What is PDA?

PDA is short for Pathological Demand Avoidance. The term was introduced in the 1980s by Professor Elizabeth Newson of the Child Development Research Unit at the University of Nottingham, UK, to describe a group of children whose main characteristic was “an obsessional avoidance of the ordinary demands of everday life” (Newson 1990). In addition, the children tended to have sufficient social skills and understanding to enable them to ‘manipulate’ other people to avoid doing what was expected. Tactics they used often included delay, attempts at distraction, running away, involving others in imaginary play and explosive – perhaps violent – outbursts.

Why do PDA children behave as they do? The best way to understand it is that the children have a need to remain in control. If they don’t feel in control, their anxiety increases sharply, causing unusual behavior. It’s not wilful; they can’t help it!

Unsurprisingly, parents, carers, teachers and other professionals find children like this exceptionally hard to deal with. Complicating matters, the child’s behavior is likely to appear deliberate or wilful. So the child can simply be seen as ‘naughty’. In turn, this may anger adults and lead them to punish the child. Sadly, adults usually find that conventional child-rearing techniques, including punishment, simply do not work with PDA children. Indeed they may make matters worse. Too often, a repetitive spiral occurs, ending with the child losing all self-control and having a ‘meltdown’. These incidents – which may be dangerous for everyone involved – are likely to be very distressing.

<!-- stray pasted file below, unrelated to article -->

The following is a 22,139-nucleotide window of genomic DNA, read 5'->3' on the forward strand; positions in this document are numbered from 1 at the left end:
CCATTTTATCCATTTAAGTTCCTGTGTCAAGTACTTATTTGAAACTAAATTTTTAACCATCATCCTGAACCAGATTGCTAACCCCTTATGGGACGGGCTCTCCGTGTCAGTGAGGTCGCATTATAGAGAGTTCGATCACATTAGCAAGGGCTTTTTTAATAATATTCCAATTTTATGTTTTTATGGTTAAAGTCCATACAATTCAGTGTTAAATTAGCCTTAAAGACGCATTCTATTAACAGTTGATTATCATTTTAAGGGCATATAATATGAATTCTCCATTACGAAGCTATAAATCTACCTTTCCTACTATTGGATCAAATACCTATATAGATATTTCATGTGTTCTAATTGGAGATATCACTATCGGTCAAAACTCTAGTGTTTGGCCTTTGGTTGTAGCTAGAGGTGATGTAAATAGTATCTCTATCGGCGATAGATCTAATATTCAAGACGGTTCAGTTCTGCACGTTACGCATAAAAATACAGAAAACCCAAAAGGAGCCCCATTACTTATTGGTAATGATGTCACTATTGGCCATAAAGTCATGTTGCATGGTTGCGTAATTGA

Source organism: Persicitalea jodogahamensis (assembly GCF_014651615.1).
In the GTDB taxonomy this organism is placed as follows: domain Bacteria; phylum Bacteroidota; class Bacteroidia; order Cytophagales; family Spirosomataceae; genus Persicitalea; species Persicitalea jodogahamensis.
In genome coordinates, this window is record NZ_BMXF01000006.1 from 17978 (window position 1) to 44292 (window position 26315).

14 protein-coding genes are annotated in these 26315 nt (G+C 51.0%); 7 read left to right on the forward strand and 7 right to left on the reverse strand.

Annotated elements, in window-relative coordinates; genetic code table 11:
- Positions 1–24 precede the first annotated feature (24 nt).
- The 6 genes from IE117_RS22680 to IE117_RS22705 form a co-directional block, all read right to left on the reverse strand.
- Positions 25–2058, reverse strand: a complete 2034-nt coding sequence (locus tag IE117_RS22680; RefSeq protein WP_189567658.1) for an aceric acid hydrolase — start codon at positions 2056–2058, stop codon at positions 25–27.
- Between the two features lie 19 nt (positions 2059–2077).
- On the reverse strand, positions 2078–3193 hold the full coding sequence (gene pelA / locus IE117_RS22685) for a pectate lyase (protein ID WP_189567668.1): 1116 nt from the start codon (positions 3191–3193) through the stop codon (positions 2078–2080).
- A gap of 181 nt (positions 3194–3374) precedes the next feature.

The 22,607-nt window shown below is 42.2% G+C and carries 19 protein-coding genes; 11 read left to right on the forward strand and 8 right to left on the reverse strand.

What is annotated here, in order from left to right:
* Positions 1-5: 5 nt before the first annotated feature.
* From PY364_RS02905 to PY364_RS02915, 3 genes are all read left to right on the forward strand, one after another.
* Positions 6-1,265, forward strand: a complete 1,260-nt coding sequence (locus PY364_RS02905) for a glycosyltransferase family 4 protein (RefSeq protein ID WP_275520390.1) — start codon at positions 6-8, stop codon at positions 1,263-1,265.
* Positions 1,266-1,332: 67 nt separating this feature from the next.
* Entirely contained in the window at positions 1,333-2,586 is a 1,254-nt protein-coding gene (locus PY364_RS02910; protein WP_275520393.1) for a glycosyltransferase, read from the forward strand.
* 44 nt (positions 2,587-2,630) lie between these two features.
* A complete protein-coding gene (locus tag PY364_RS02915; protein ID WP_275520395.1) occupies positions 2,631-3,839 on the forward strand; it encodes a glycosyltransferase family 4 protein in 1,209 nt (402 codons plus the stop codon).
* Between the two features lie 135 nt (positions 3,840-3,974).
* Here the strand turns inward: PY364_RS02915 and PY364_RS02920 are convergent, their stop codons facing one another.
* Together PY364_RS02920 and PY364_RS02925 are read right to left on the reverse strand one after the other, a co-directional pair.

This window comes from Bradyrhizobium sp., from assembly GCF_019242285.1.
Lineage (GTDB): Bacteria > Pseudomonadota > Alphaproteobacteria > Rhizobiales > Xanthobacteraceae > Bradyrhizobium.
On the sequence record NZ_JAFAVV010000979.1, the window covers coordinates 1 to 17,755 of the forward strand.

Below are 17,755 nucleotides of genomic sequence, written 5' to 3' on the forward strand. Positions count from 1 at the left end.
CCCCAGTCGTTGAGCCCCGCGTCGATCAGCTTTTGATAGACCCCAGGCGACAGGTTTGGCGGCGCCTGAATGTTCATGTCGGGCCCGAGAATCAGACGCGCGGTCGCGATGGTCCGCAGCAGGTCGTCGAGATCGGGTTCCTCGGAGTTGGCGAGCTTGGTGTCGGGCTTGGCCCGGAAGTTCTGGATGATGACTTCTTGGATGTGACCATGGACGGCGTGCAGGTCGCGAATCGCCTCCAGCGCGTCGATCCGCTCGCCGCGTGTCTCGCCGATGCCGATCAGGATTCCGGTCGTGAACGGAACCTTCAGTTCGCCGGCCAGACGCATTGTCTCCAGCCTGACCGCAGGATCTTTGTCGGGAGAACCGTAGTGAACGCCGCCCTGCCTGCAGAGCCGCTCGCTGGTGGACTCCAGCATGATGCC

PDA has come to be recognized in the UK as an autism spectrum disorder (ASD). However, it is less recognized in other countries, including the United States.

How to handle PDA children? If PDA is driven by anxiety and the need to be in control, it follows that parents and others should aim to reduce the child’s anxiety, while trying to ensure that as many as possible of the ‘ordinary demands of everday life’ are met.

Whilst simple to give, this prescription is often extremely difficult to follow. It requires adults to behave calmly, deliberately, and counter-intuitively (eg not punishing the child) in what may be very trying circumstances, such as a ‘meltdown’ in public. Carers may need to come up with imaginative, non-threatening solutions at times of high drama (and embarrassment, perhaps).

Given that PDA is a form of autism, it may be a lifelong condition with no ‘cure’. Perhaps the most to be hoped for is that PDA children can gradually be helped to modify their behavior to enable them to ‘fit in’ sufficiently and achieve more of their potential. The parents coping best with their PDA children tend not to challenge relatively minor problem behaviours, instead often ‘going with the flow’ and only taking a firm stand over those issues they regard as non-negotiable.

Newson E (1990) Pathological Demand Avoidance Syndrome: Mapping a New Entity Related to Autism? Inaugural lecture, University of Nottingham.

Further reading
One excellent, up-to-date source is What is Pathological Demand Avoidance? on the website of the National Autistic Society in the UK.

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